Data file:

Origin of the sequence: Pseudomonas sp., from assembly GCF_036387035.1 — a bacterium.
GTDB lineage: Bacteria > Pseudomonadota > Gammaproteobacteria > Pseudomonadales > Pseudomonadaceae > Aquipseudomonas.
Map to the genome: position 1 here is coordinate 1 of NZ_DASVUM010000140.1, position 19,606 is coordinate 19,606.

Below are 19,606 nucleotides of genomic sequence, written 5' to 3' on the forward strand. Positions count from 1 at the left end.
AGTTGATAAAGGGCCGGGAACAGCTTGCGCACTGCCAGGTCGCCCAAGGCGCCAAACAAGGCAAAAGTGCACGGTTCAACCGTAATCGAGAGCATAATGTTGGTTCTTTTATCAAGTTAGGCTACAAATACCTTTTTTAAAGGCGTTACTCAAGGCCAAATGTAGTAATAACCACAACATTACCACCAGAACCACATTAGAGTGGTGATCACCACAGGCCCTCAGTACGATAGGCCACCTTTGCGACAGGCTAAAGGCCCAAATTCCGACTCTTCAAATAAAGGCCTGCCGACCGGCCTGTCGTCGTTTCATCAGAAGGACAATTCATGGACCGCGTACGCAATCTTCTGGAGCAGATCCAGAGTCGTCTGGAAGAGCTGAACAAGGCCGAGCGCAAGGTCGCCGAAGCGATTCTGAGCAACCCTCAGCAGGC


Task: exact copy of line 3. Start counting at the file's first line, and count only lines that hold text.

Map to the genome: position 1 here is coordinate 1 of NZ_DASVUM010000140.1, position 19,606 is coordinate 19,606.